August 31, 2012

Jaw-neck stretching exercises | TMJ exercises and pain relief


I have been asked many times to put this sequence up on YT, but until now, I have demurred. Why? Because everyone looks a bit strange doing these—yet few exercise sequences will leave you feeling as good as this one will.

Your bite can be improved using this sequence, as can TMJ problems; the TMJ is the body's last opportunity to resolve forces acting on the spine. 

Neck tension plagues the majority of people who spend their time behind a computer (like your presenter and editor!); however, much discomfort in the neck--jaw area responds very quickly to some simple stretching exercises.

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Kit Laughlin:

Do I have to start again?

Paul: Yes start again.

Paul, look at me, look at me. You better still be rolling buddy or there's going to be trouble.

Paul: No problem.

Okay. This next seq, well, let me ask the group as a whole. How many of you really don't like taking your head and neck into extension? And be honest. Only one? You're lying. Okay. There's three, four. Now there's many more than that. I want to show you, through this jaw and face exercise sequence, just why it is that people don't like to take their heads and neck back. Basically it feels insecure, firstly, and secondly it hurts. That's why people don't like to do it. So the first test is how wide can you open your mouth? So we want... according to Travell and Simons, I'm quoting the great Travell and Simons now. We need to be able to fit three knuckles in between upper and lower jaws. So watch.

Minimum flexibility. Now we were doing this on one workshop once and this girl, I can't remember whether she was tall or short. I can't remember. She put a whole fist in her mouth. This fist just disappeared into her mouth and everyone just looked shocked; but she had very, very flexible jaw muscles. That's the point. So, what we want to do, just did you feel when you opened your mouth wide, could you feel what was actually restricting you there? So watch this sequence please. And we're going to do this now. We are going to stretch the muscles which, these muscles here.

The jaw muscles. Very powerful muscles with extremely good leverage. I think human jaws can generate four or 500 pounds per square inch, or it might be even higher. Anyway, lots of force. And people who grind their teeth at nighttime – is it brucellosis?


Bruxism, thank you. Brucellosis is some cattle disease I think from memory, anyway. If you do grind your teeth, these exercises are immensely helpful. Okay. So, sit up straight, everyone please. Now watch me do it first before doing it. So this is a Simon says thing. Wait for me to tell you please. So open your mouth wide.

So let me add some words to that. We open the mouth as wide as possible. You put two fingers of each hand on the lower jaw. You apply a gentle biting force to your fingers and don't let your fingers move. Then take a breath in, and on a breath out very carefully draw the jaw down. Now listen, be aware, this joint here, the temporomandibular joint is an extremely small joint. If you look at a skeleton, it will shock you. Am I right? It's about the size of your little finger nail. It's very small. What's more, it's a gliding sliding joint. And so the resultant force and what you experience as pain or tension at this joint here is nothing more than the sum of the forces of all the muscles we're going to stretch in the next few minutes. You want them soft and relaxed.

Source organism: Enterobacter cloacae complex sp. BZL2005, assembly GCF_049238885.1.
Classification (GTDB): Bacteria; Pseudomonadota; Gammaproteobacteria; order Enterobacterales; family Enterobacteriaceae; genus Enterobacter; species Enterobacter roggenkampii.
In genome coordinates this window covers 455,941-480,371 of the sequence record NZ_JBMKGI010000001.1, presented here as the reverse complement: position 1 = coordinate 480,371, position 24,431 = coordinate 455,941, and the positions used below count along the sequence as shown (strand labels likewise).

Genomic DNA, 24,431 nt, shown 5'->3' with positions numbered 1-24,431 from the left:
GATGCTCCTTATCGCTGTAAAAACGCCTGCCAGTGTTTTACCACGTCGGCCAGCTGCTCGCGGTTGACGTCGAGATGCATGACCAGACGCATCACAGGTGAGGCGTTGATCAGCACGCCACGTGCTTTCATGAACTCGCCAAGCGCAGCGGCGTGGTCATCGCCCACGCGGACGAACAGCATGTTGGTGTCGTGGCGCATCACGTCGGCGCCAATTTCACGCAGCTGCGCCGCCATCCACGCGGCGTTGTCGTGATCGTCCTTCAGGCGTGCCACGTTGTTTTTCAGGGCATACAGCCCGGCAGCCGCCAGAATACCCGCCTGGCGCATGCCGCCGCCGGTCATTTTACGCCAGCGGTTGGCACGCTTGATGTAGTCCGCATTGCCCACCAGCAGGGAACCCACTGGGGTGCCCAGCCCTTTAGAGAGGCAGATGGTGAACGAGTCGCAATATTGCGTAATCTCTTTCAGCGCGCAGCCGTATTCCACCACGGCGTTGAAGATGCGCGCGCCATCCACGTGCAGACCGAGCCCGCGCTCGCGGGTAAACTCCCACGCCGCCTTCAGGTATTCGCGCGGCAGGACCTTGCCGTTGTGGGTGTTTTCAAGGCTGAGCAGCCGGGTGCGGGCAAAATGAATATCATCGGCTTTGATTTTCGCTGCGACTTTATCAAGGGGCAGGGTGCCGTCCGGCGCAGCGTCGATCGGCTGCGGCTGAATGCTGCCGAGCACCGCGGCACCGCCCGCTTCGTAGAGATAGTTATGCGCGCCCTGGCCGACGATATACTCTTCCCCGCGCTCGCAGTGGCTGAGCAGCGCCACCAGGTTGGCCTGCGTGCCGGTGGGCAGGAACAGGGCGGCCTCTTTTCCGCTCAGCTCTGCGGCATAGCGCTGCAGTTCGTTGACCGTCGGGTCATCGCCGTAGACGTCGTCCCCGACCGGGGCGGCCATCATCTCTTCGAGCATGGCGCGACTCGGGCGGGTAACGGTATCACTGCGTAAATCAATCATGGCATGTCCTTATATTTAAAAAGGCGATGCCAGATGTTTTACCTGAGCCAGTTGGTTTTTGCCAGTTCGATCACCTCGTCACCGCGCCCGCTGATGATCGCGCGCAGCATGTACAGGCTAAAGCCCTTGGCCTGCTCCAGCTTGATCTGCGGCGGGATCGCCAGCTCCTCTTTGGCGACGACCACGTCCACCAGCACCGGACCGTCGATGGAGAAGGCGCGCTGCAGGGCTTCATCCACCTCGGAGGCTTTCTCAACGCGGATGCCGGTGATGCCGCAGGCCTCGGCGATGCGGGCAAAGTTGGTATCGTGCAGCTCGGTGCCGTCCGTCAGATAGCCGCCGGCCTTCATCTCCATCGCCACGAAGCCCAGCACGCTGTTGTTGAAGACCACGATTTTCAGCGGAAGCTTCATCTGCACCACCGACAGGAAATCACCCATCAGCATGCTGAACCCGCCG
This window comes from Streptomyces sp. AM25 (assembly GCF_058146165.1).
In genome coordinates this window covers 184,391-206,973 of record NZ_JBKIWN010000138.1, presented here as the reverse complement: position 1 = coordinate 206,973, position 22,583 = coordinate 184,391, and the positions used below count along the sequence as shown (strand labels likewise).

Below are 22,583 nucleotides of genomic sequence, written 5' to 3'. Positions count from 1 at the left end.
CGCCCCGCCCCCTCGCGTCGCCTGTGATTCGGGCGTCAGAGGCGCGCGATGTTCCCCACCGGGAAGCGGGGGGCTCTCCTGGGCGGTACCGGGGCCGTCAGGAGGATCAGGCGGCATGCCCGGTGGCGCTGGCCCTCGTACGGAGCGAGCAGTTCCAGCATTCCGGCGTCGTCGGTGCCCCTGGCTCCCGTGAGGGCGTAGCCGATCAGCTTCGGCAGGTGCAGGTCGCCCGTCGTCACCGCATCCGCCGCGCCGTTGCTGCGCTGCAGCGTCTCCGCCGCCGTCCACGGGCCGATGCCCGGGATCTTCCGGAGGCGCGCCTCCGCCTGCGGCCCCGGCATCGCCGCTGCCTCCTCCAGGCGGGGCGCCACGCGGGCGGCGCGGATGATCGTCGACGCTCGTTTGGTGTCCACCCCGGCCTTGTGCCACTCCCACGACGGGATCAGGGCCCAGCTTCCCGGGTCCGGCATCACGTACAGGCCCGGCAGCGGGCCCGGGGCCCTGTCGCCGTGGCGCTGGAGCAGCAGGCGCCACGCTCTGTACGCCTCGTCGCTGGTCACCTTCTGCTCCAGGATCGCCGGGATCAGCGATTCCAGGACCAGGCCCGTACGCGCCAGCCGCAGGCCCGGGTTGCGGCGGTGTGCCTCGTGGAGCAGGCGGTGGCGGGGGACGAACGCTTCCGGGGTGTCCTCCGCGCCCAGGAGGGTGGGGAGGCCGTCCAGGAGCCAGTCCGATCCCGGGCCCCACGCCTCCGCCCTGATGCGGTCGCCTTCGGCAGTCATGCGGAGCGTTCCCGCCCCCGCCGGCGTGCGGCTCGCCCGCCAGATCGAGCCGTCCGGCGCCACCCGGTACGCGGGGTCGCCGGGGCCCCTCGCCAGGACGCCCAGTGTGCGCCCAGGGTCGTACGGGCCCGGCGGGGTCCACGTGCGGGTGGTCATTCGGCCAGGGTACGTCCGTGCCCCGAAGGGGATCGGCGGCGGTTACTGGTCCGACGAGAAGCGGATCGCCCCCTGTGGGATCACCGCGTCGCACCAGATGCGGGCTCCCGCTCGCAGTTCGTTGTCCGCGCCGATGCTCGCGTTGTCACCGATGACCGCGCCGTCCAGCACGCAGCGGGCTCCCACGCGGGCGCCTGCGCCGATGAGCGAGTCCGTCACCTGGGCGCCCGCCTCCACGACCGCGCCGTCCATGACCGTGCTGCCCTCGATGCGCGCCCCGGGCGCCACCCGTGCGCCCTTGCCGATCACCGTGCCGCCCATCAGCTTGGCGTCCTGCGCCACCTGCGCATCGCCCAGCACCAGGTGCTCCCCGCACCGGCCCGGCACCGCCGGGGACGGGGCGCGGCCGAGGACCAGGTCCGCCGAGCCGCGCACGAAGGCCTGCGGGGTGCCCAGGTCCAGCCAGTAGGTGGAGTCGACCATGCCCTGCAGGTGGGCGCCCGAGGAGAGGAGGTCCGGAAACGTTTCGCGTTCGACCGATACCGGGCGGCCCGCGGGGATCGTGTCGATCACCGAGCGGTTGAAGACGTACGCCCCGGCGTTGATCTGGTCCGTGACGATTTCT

Okay. So, open the mouth wide everyone please. Place the fingers on the bottom jaw, and take the jaw down a little bit further. Your fingers will allow the jaw to come down a bit further. Can everyone feel that? And then once you're in that second position, apply a biting force to the fingers, but do not let the fingers move. Three, two, one, stop. Now, having done that, take a breath in, and gently draw the jaw down and keep it down. Do it slowly, please. And feel the immense sensation in this area here. Keep going down Bindu, further down. Breathe and relax. Okay. Then stop that. Bring the jaw back to its normal position, open the mouth wide again, and normal position, and relax.

Wait, we'll get there Jack. We'll get there. Now, the next action that I'd like you to practice is protraction, pushing the jaw forward. Paul, I'm just going to turn side on; so you might want to reframe on this. It's like this with the teeth separated, everything nice and straight, and then watch, pushing the jaw forward. And again, do this slowly please. You'll feel this is a completely different set of muscles that move the jaw forward. So, and relax. And now retraction the opposite direction. So, I'll turn side on again, Paul so that you can reframe on this. It's bringing the jaw straight back so, and feel it up in here and feel it inside the mouth.

And then last of all sideways movements, but not casually; done slowly and put a little bit of effort into it. So I'm talking about this and back to neutral. And. Like so many of our exercises, can you feel there's a difference between left and right? Going left and going right? You're starting to identify these fundamental jaw tension patterns.